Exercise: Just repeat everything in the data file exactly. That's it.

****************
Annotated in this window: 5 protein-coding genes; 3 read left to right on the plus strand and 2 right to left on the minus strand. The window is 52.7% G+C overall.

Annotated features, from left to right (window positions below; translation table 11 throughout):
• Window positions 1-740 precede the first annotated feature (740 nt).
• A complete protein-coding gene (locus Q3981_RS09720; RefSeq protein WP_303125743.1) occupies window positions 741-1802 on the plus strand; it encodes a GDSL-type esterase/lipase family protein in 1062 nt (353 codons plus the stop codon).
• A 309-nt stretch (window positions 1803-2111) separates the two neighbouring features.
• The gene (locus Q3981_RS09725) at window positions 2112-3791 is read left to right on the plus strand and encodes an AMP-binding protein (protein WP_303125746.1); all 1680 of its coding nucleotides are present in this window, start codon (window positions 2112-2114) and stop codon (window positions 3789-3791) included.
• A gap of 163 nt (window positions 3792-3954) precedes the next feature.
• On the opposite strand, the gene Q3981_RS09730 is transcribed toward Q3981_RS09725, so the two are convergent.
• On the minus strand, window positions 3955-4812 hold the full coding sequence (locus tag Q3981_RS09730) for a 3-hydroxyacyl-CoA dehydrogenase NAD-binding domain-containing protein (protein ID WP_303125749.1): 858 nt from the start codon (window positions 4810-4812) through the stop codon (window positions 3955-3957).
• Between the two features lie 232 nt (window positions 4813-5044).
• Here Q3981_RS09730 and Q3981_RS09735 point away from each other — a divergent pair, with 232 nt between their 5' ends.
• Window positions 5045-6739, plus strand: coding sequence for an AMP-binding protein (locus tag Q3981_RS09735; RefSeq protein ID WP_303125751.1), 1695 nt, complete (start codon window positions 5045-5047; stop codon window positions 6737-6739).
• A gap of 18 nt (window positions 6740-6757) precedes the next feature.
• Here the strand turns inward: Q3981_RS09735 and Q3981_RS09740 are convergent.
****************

Annotated in this window: 5 protein-coding genes; 3 read left to right on the plus strand and 2 right to left on the minus strand. The window is 52.7% G+C overall.

Annotated features, from left to right (window positions below; translation table 11 throughout):
• Window positions 1-740 precede the first annotated feature (740 nt).
• A complete protein-coding gene (locus Q3981_RS09720; RefSeq protein WP_303125743.1) occupies window positions 741-1802 on the plus strand; it encodes a GDSL-type esterase/lipase family protein in 1062 nt (353 codons plus the stop codon).
• A 309-nt stretch (window positions 1803-2111) separates the two neighbouring features.
• The gene (locus Q3981_RS09725) at window positions 2112-3791 is read left to right on the plus strand and encodes an AMP-binding protein (protein WP_303125746.1); all 1680 of its coding nucleotides are present in this window, start codon (window positions 2112-2114) and stop codon (window positions 3789-3791) included.
• A gap of 163 nt (window positions 3792-3954) precedes the next feature.
• On the opposite strand, the gene Q3981_RS09730 is transcribed toward Q3981_RS09725, so the two are convergent.
• On the minus strand, window positions 3955-4812 hold the full coding sequence (locus tag Q3981_RS09730) for a 3-hydroxyacyl-CoA dehydrogenase NAD-binding domain-containing protein (protein ID WP_303125749.1): 858 nt from the start codon (window positions 4810-4812) through the stop codon (window positions 3955-3957).
• Between the two features lie 232 nt (window positions 4813-5044).
• Here Q3981_RS09730 and Q3981_RS09735 point away from each other — a divergent pair, with 232 nt between their 5' ends.
• Window positions 5045-6739, plus strand: coding sequence for an AMP-binding protein (locus tag Q3981_RS09735; RefSeq protein ID WP_303125751.1), 1695 nt, complete (start codon window positions 5045-5047; stop codon window positions 6737-6739).
• A gap of 18 nt (window positions 6740-6757) precedes the next feature.
• Here the strand turns inward: Q3981_RS09735 and Q3981_RS09740 are convergent.